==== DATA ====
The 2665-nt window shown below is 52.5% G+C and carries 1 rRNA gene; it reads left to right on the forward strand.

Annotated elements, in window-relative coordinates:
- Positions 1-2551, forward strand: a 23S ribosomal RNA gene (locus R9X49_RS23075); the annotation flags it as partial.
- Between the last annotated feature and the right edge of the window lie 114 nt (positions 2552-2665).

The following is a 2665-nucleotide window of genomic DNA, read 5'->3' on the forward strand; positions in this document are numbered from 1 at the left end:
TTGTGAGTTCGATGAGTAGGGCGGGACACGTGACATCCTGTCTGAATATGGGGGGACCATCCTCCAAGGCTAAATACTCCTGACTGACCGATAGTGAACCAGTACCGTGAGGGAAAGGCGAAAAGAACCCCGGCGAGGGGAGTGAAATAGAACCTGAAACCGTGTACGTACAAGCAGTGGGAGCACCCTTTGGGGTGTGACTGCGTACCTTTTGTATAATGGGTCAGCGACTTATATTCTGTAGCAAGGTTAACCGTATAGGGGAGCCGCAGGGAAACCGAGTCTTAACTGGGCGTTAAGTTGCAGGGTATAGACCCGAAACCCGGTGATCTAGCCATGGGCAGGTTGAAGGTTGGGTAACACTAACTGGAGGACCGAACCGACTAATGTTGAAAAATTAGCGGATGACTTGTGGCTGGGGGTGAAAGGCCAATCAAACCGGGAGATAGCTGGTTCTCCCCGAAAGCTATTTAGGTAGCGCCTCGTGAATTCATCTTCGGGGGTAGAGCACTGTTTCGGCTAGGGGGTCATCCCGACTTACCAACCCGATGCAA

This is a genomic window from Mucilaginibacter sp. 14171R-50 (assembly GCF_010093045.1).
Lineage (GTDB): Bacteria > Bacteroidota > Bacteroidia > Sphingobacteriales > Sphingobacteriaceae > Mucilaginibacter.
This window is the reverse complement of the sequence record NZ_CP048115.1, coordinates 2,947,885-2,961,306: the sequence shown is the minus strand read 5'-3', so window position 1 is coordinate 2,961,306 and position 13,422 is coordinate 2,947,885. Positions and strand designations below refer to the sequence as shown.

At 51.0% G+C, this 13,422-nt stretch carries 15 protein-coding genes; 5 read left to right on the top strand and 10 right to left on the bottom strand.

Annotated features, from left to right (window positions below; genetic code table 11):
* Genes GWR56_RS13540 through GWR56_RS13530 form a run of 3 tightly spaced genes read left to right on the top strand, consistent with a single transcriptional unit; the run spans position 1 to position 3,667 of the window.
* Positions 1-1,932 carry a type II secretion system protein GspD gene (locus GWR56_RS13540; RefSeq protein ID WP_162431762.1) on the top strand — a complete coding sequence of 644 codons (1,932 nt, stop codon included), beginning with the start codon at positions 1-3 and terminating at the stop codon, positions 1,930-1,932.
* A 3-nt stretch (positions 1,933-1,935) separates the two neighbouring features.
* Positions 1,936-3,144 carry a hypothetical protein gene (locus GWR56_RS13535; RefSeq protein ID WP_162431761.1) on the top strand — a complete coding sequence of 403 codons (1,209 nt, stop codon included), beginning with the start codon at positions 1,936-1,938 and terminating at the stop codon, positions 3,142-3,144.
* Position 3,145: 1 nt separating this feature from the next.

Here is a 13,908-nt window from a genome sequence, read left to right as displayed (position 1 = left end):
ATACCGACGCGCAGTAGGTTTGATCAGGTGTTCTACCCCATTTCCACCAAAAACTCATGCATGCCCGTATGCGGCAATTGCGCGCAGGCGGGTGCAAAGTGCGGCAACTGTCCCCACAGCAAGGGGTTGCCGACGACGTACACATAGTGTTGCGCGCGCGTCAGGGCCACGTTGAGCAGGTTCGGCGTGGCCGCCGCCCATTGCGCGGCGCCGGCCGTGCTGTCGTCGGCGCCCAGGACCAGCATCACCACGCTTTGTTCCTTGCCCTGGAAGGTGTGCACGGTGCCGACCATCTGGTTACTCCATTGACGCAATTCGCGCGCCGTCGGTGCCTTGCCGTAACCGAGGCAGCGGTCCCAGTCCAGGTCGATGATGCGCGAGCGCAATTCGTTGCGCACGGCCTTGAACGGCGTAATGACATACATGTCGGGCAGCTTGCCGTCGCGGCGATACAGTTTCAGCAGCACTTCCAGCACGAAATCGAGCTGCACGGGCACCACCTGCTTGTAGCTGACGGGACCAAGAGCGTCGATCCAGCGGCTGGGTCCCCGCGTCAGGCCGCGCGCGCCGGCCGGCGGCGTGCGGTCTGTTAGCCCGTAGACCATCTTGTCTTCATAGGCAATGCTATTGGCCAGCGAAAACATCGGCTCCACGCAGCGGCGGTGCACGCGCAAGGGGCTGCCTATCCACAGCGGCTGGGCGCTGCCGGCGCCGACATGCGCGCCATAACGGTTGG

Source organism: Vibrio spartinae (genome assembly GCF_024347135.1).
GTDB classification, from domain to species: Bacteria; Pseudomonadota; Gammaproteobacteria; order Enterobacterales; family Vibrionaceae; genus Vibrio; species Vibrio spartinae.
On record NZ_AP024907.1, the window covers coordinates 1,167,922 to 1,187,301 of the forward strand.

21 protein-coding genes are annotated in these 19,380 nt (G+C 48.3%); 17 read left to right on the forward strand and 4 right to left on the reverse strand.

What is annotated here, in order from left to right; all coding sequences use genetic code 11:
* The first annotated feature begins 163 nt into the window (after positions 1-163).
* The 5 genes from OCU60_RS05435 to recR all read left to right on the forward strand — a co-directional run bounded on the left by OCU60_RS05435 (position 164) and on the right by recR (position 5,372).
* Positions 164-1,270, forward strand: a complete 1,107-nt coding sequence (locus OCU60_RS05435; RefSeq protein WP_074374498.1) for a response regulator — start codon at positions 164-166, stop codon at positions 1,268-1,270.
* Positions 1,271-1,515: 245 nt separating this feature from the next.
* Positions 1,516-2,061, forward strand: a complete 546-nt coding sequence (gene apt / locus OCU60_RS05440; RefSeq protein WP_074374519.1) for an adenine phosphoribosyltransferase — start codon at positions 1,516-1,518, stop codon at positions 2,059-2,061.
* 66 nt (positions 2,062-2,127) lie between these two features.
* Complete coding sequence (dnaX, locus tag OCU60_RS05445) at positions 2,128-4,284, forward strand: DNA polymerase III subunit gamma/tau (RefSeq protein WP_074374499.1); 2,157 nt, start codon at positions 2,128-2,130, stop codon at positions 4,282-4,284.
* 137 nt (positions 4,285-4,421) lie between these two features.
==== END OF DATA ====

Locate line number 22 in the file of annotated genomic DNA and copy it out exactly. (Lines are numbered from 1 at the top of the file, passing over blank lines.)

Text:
21 protein-coding genes are annotated in these 19,380 nt (G+C 48.3%); 17 read left to right on the forward strand and 4 right to left on the reverse strand.